It’s February — not a time when most folks are obsessing about beer gardens. Except, of course, for a couple of Massachusetts lawmakers still intent on micromanaging liquor licenses on the local level.
When the beer garden season ended last fall, the phenomenon had reached new heights, with the open-air taps catering to crowds on the Greenway, the Esplanade, the Seaport District, and SoWa, and popping up in neighborhoods throughout Boston. Only the restaurant industry, which wasn’t fond of the competition, was grumpy at the development.
Consumers, however, were voting with their raised glasses. Which makes the bill filed by state Senators Nick Collins of South Boston and Ed Kennedy of Lowell so bewildering.
Most beer gardens operate under a series of one-day licenses. The Kennedy-Collins bill would bar any individual or entity from getting more than 14 one-day licenses in any given year. The current limit is 30 such licenses, but beer gardens have managed to operate through the summer season by having more than one applicant involved in the process.
Okay, that’s a less-than-honest and upfront approach, but one that has worked to hold down the usual bureaucratic nightmare while this burgeoning little industry has been growing.
Collins, whose district includes the popular Trillium beer gardens, now insists he signed on to Kennedy’s bill “to get a conversation going.”
Well, that it has certainly done — and not in a good way. Collins also maintains that his real aim is to include provisions for seasonal licenses in the home rule petition now being considered by the Boston City Council before it makes its way up to Beacon Hill — something Mayor Marty Walsh did not include in his original filing.
Walsh’s proposal calls for more nontransferable licenses over which the city — not state lawmakers — would have more say to distribute to new neighborhood restaurants. He is also looking for umbrella licenses for larger commercial areas.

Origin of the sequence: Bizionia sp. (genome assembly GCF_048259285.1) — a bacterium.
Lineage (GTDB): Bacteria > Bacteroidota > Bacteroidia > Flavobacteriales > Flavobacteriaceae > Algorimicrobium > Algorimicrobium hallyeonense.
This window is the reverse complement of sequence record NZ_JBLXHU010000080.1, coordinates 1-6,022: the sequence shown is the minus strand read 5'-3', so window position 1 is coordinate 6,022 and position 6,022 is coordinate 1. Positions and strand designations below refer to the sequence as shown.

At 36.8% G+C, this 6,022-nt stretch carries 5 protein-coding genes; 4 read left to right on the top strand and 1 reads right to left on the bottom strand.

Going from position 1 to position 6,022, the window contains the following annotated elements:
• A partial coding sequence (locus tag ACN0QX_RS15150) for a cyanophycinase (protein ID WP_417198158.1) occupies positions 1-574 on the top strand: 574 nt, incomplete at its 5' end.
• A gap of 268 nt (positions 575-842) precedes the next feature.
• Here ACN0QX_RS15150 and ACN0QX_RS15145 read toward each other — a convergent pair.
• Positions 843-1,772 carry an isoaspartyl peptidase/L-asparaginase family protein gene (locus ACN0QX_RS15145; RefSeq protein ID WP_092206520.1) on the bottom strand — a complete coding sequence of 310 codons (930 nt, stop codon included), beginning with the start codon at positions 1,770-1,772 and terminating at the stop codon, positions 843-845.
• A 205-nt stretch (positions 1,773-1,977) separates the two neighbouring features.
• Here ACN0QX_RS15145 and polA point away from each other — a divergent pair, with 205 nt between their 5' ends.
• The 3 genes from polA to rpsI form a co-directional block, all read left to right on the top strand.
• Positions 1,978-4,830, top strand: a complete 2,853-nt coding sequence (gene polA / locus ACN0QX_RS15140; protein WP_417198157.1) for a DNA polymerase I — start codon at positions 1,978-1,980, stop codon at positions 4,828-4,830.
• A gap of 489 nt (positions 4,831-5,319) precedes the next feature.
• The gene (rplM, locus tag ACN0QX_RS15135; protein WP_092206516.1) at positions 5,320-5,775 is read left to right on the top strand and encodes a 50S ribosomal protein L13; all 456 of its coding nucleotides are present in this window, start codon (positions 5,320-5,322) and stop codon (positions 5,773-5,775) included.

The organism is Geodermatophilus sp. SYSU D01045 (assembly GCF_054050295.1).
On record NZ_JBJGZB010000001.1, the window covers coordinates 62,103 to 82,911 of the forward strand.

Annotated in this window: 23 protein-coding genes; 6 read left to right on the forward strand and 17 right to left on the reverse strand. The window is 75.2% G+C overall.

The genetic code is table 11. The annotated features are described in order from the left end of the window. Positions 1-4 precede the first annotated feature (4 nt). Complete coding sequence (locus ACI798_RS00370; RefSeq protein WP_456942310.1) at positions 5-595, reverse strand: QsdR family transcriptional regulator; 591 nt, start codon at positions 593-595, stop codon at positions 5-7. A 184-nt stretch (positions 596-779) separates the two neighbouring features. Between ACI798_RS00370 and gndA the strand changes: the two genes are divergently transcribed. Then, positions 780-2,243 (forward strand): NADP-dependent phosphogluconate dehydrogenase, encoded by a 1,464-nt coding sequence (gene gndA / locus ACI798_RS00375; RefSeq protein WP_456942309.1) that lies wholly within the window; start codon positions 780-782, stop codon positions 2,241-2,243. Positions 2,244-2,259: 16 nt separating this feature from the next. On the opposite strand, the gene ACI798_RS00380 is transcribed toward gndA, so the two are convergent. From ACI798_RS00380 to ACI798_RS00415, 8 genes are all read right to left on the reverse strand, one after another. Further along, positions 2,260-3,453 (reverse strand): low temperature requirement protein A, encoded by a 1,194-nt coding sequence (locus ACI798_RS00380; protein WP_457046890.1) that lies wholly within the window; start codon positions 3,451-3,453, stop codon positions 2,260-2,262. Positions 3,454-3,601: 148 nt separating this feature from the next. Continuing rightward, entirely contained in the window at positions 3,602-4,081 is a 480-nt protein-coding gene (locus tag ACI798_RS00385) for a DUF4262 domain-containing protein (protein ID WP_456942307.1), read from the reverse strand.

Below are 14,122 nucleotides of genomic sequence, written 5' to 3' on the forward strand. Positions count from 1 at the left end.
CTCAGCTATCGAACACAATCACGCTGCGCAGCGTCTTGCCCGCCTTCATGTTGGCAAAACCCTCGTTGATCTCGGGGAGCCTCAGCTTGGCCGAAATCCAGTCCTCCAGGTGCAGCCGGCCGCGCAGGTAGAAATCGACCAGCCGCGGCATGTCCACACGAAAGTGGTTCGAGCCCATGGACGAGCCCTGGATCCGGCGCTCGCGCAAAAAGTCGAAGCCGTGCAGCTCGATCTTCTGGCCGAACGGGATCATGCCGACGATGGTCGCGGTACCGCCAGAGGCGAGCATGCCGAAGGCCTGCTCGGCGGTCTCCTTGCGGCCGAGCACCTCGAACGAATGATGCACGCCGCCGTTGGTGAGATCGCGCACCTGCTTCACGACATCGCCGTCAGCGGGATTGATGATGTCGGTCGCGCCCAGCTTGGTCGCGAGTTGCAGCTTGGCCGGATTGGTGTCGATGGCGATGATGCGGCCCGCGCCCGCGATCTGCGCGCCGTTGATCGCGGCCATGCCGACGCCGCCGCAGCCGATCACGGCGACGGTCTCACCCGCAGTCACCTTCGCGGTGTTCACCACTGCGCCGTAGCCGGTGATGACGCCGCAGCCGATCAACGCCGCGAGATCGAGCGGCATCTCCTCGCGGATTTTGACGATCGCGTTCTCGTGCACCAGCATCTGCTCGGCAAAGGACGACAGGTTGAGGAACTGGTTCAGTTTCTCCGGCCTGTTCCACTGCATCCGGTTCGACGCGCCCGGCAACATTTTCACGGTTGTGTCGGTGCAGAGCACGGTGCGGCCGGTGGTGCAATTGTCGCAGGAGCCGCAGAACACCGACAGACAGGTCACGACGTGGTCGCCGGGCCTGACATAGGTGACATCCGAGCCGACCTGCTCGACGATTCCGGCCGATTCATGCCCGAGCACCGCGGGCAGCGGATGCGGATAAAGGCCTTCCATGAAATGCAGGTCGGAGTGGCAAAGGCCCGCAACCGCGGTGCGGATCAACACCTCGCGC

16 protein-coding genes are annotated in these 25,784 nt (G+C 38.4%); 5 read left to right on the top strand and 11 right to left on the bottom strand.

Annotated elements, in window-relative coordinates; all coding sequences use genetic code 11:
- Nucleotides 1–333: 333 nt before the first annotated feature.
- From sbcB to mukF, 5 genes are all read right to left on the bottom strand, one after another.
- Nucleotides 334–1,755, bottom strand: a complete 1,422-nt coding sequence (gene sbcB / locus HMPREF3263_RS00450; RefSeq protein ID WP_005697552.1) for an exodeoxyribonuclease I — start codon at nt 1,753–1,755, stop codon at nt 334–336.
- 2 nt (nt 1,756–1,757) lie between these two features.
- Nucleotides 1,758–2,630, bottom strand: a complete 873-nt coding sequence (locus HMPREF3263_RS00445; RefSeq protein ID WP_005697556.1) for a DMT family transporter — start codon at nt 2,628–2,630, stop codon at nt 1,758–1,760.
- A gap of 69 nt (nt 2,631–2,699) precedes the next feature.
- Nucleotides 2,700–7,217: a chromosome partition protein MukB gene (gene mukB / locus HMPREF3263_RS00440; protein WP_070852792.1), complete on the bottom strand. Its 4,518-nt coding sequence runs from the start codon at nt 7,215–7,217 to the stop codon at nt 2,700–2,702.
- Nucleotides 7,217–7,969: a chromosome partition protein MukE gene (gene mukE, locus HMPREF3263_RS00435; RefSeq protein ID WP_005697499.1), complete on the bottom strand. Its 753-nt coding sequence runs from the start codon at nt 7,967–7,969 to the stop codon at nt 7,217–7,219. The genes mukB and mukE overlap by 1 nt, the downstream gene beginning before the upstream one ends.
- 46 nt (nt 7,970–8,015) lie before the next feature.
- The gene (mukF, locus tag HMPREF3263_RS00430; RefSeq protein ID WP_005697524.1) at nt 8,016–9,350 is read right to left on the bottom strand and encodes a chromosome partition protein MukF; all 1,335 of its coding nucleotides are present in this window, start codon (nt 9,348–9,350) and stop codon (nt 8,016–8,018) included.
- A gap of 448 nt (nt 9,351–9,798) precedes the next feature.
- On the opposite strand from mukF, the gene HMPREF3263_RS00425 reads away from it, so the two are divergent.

Seasonal licenses might actually be a good idea — that is, if they aren’t designed to set the fees so high and make the regulatory framework so onerous as to stifle the growth of the beer gardens that Bostonians have grown so fond of. The devil here is definitely in the details.
What isn’t a good idea — in any way, shape or form — is the Kennedy-Collins approach to lowering the limit for one-day licenses. The legislation represents an extreme form of meddling in a process that could hurt scores of local nonprofits that routinely use one-day licenses for fund-raisers or for hosting private events, concerts, or cocktail receptions on their premises. A slew of nonprofits in Collins’s district would be over that 14-license limit if his legislation becomes law — the Boston Children’s Museum (18 licenses in the past year), UMass Boston (34 licenses), Hiram Grand Lodge (21 licenses), and even Our Lady of Czestochowa Church (19).
“I have no intention to harm nonprofits,” Collins said. “If that’s the case, if it causes an undue burden, we can work that out.”
Collins indicated that if he can get a seasonal license provision in Boston’s liquor license bill that he could “back off” the statewide bill. The time to “back off,” however, is now. Cosigning a bad piece of legislation that would do actual harm to Collins’s constituents isn’t the best career move.
Neither is picking a fight with the mayor over the future of licensing in Boston. The city’s representatives on Beacon Hill ought to be helping with what city officials view as an economic development issue, not standing in the way.